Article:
UPDATED: Launched at the end of 2011 the Fuji X10 combines retro rangefinder looks with advanced digital camera technology to deliver a fantastic advanced compact. However, with the enthusiast compact segment welcoming so many new models over the past 12 months, is the X10 still able to compete? Find out in the What Digital Camera Fuji X10 review...
compact camera that’s likely to appeal to enthusiast photographers looking for
something that’s small enough to be carried at all times, while still being
able to deliver the flexibility and user experience of a DSLR. In addition, the
X10 also makes some concessions towards more casual users by offering a range
of fully automatic exposure options, including Fuji’s proprietary EXR shooting
At the time of its launch towards the end
of 2011, the X10’s 2/3in EXR CMOS sensor was touted as one of the largest yet
fitted to an advanced compact. In the 12 months that have elapsed since the X10
was launched, however, a handful of new advanced compacts have come to market that
use larger sensors. The first of these is the Sony RX100, which sports a 1in
sensor. The Canon G1X, meanwhile, is built around a 18.7 x 14mm sensor that is
only fractionally smaller than a standard APS-C chip as used in most
That’s not to do down the X10’s excellent
2/3in sensor, however, as it’s still larger than what’s found inside many of
its much newer advanced compact rivals including the Olympus XZ-2, Nikon P7700,
Canon S110 and Samsung EX2F – all of which use a 1/1.7in sensor that is
fractionally smaller than the X10’s. The Lumix LX7, meanwhile, uses a smaller
still 1/1.6in chip.
Fujifilm X10 review – Features
Of course, while the physical size of a
sensor is recognised as having an important bearing on low-light performance, depth of field possibilities and overall image quality, it isn’t by any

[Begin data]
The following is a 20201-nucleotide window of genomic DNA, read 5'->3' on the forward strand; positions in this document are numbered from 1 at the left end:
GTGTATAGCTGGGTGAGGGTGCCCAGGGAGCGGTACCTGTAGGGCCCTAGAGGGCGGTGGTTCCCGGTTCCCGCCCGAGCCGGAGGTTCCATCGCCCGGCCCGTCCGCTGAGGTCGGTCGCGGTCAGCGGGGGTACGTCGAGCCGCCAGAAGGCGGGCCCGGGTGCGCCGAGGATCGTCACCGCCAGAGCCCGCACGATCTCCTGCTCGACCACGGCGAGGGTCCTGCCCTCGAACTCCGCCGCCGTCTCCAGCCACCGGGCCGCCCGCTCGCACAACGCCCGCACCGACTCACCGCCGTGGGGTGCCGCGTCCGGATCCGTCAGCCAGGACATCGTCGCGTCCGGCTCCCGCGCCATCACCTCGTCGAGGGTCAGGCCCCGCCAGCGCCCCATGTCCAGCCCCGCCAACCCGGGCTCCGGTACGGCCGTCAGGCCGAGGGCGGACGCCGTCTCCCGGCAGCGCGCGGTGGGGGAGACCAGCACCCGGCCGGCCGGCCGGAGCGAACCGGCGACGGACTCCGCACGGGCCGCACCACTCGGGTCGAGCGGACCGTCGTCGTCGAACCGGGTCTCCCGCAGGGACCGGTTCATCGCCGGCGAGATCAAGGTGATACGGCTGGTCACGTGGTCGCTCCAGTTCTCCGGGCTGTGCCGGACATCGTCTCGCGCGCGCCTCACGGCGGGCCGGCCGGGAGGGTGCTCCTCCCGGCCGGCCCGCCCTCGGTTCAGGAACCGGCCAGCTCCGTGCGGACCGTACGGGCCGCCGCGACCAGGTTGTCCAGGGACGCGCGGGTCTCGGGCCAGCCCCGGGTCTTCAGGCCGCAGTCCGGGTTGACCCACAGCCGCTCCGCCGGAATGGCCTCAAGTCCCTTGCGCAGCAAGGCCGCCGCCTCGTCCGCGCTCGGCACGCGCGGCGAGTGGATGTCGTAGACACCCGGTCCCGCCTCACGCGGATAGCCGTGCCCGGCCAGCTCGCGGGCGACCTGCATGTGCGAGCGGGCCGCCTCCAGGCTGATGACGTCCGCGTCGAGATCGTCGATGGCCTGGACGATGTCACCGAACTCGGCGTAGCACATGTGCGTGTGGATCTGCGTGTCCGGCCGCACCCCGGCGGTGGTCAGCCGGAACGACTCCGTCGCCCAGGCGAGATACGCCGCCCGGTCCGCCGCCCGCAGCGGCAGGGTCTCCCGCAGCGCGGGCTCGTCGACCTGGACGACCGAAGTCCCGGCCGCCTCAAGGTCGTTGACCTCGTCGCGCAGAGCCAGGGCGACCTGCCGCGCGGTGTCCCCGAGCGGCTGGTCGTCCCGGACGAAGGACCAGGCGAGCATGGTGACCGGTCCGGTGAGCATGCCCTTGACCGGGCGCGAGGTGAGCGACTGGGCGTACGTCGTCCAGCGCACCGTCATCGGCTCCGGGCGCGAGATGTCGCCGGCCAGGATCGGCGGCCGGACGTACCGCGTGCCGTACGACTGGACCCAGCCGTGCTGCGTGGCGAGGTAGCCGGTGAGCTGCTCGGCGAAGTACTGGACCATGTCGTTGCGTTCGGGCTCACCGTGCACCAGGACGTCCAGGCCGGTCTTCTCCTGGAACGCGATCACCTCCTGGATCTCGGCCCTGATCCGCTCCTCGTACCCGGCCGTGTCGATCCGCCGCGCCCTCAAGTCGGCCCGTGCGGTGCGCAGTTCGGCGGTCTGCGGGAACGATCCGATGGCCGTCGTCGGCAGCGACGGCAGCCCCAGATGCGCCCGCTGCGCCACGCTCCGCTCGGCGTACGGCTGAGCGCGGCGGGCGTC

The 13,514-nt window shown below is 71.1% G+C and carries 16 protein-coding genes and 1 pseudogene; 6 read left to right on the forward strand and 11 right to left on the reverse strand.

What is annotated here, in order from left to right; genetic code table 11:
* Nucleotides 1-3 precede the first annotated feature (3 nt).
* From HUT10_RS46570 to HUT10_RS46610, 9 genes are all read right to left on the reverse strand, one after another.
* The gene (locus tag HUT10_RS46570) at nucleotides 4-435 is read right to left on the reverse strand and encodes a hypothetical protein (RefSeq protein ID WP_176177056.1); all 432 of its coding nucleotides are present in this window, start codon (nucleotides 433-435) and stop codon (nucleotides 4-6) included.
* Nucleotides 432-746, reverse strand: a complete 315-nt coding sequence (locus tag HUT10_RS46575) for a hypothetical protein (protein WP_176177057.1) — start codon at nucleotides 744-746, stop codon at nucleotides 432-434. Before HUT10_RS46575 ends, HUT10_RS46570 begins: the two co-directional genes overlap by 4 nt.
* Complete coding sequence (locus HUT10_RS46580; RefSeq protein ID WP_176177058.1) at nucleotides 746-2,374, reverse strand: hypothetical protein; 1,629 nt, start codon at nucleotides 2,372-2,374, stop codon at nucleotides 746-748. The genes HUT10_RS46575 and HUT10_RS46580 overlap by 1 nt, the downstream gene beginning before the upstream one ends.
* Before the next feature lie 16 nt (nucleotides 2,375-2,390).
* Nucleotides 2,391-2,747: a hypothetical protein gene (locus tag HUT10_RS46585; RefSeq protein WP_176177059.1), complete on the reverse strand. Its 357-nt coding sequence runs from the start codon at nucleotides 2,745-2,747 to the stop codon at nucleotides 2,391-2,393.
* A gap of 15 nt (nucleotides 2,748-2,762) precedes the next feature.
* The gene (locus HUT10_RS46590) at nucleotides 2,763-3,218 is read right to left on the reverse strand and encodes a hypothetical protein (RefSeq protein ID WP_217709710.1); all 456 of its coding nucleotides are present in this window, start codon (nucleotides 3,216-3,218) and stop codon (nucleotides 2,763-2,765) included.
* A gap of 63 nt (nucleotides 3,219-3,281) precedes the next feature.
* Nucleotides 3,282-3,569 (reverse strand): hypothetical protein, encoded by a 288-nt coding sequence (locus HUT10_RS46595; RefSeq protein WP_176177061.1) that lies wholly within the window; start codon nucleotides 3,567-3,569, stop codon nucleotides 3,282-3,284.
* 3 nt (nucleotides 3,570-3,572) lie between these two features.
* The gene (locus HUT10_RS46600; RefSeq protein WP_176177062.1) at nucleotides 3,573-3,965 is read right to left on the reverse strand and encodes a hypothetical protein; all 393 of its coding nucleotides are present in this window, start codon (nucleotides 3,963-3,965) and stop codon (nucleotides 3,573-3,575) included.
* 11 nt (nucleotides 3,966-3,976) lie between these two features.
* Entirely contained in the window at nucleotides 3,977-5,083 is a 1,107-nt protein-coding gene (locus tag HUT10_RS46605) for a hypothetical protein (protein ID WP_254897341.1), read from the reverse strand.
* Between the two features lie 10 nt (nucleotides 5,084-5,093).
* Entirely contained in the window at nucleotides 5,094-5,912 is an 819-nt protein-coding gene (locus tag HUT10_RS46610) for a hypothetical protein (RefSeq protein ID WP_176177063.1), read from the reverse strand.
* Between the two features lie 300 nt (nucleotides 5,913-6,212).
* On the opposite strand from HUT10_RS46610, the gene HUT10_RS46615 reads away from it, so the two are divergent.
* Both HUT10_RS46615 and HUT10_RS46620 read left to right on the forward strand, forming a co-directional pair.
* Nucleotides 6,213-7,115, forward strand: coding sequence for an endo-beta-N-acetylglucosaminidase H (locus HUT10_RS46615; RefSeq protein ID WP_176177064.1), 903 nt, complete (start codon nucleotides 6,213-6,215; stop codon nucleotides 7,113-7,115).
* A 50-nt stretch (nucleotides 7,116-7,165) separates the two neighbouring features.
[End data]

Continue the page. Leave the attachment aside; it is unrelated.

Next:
means the sole criteria by which cameras should be judged. One of the bigger selling points of the X10 is that is benefits from Fujifilm’s proprietary EXR technology. In practical terms this enables the camera to adapt for high ISO capture by combining neighbouring pixels to increase the light gathering capabilities of the sensor and deliver a cleaner 6MP image with less image noise.
The EXR sensor can also be set to improve the dynamic range of the shot, again by splitting the pixel array in half, with one half capturing hightlight detail, while the other half records shadow detail. This information is then combined to produce a 6MP image with a broader dynamic range than is possible with a standard shot. The standard ISO range runs from 100-3200, but shooting in JPEG only and at a reduced resolution of 6MP, an ISO of 6400, while at 3MP, ISO 12,800 is possible.
Instead of a fixed focal length lens, the X10 features a 4x optical zoom, ranging from 28-112mm, with a variable maximum aperture of f/2-2.8. It offers the same focal range as the Olympus XZ-1, but due to the XZ-1’s variable maximum aperture of f/1.8-2.5, the X10 is a touch slower. The Canon G12 offers a bit more reach, but only offers a maximum aperture of f/2.8 at the wide end.
The X10 also offers a new Optical Image Stabilisation (OIS) system to reduce the risk of camera shake.
As well as the 2.8in screen with a resolution of 460K dots, there’s also a built-in optical viewfinder. It’s not as groundbreaking as the hybrid viewfinder found on the X100, but displays the len’s zoom and delivers 85% coverage. There’s no shooting information overlaid over the display.
There’s a 49-point selectable contrast-detect AF system with the option to opt for multi-area, tracking and face-detection. There’s a choice of single, continuous and manual focus modes. For close-up photography, there’s a Macro and Super Macro mode too.
The X10 also offers a host of drive modes. As well as single and self-timer (2sec and 10sec settings), there’s the choice of continuous shooting speeds up to 7fps at full resolution (5fps if you’re shooting in Raw), while 10fps is possible at a reduced resolution of 6MP. There’s also the choice to shoot bracketed ISO, Exposure, Dynamic Range and Film Simulation modes too.
Hidden in the top plate is a little pop up flash, and thanks to the design of the leaf shutter, the flash can be synchronized at any shutter speed you wish – even up to 1/4000sec. The flash itself though doesn’t kick out that much power and is only really suitable for close-range fill-in photography. There is a standard hotshoe though, so a dedicated Fujifilm flashgun can be attached if you need more power.
The X10 can shoot HD movie clips at 1080p and at a rate of 30fps. Footage is recorded using the H.264 codec and output as MOV files straight from camera.